So the announcement earlier this year that a new album was on the way wasn't that much of a surprise. More festivals ensued, culminating in the resounding success that was Glastonbury, and suddenly 2015 has become theirs for the taking. With said album Anthems For Doomed Youth due to hit the shops at the weekend and a string of low-key club shows announced in the run-up, this could be one of the most important weeks in The Libertines chequered history.
Tickets for tonight's show sold out in just three minutes, with some appearing on eBay for as much as £350 hours later. Monday nights aren't exactly renowned for being the liveliest but from late afternoon onwards, the bars and pubs situated in close proximity to Rock City were buzzing with anticipation. With reports filtering out from the previous night's show in Glasgow that the band arrived on stage an hour later than scheduled, the customary will they/won't they show up questions also reared their head. Which I guess has become standard when discussing Peter Doherty and The Libertines.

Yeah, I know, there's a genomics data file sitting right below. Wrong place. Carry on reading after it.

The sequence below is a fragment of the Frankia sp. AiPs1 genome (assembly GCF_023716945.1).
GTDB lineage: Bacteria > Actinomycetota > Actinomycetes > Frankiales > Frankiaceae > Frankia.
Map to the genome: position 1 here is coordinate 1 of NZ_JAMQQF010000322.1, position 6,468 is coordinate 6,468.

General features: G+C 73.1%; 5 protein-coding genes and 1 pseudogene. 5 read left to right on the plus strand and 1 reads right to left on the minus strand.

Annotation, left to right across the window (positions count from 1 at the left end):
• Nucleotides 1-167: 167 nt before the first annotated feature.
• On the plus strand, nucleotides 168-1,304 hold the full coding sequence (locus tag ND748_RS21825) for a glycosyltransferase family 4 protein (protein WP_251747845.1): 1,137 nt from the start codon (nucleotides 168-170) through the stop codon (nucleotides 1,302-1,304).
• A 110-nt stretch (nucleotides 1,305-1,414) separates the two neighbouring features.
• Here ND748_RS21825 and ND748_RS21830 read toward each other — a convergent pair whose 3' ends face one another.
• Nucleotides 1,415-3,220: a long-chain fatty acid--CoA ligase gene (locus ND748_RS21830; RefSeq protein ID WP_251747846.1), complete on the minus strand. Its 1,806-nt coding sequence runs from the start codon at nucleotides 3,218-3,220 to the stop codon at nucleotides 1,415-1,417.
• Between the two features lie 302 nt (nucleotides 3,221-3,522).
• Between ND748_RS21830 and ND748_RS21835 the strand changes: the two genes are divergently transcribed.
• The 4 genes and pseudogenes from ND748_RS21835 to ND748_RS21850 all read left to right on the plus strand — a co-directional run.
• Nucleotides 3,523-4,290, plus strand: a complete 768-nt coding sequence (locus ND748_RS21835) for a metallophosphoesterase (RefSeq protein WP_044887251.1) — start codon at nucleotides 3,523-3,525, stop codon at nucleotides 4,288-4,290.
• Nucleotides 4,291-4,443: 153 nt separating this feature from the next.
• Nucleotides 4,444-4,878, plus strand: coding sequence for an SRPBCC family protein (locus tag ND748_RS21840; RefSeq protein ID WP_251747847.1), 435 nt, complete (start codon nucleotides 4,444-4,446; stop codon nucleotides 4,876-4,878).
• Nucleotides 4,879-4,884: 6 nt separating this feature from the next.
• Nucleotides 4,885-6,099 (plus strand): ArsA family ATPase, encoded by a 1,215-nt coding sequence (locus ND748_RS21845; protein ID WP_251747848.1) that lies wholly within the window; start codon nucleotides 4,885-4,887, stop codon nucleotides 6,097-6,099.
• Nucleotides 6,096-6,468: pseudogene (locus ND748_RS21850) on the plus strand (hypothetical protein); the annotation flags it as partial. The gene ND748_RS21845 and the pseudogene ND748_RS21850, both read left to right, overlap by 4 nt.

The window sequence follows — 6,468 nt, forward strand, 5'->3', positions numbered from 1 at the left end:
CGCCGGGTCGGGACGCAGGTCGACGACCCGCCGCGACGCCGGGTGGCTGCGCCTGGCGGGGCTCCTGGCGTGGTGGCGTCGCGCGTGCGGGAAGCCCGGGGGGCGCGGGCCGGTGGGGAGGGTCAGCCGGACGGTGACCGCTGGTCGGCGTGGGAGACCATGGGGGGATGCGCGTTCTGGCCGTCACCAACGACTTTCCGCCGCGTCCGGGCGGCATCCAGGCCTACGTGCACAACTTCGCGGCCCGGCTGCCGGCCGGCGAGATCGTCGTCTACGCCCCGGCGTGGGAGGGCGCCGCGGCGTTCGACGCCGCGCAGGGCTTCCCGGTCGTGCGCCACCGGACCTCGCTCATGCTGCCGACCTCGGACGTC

With three support acts on the bill; we arrive too late to catch Dundee's Vladimir but in time to witness Barnaby Courtney and Feverist, both signed to the same management company as tonight's headliners. While the latter sound like the kind of band whose music will be played over the goal of the month sequence on Match Of The Day in the future, the former's naive charm reminds us of a young Jamie T.
With an allotted stage time of an hour and forty-five minutes, The Libertines arrive bang on the dot. Unfortunately what that seems to encourage is a spate of general unpleasantness culminating in pockets of violence erupting around the venue at regular intervals, several escalating into full scale fights (during 'Death On The Stairs', some poor blighter quite literally gets the living daylights kicked out of him by a group of thugs near the stairs to the right hand bar). For all their faults, it's hard to envisage any of the band endorsing such behaviour, and despite the hostile atmosphere their performance is indeed, exemplary.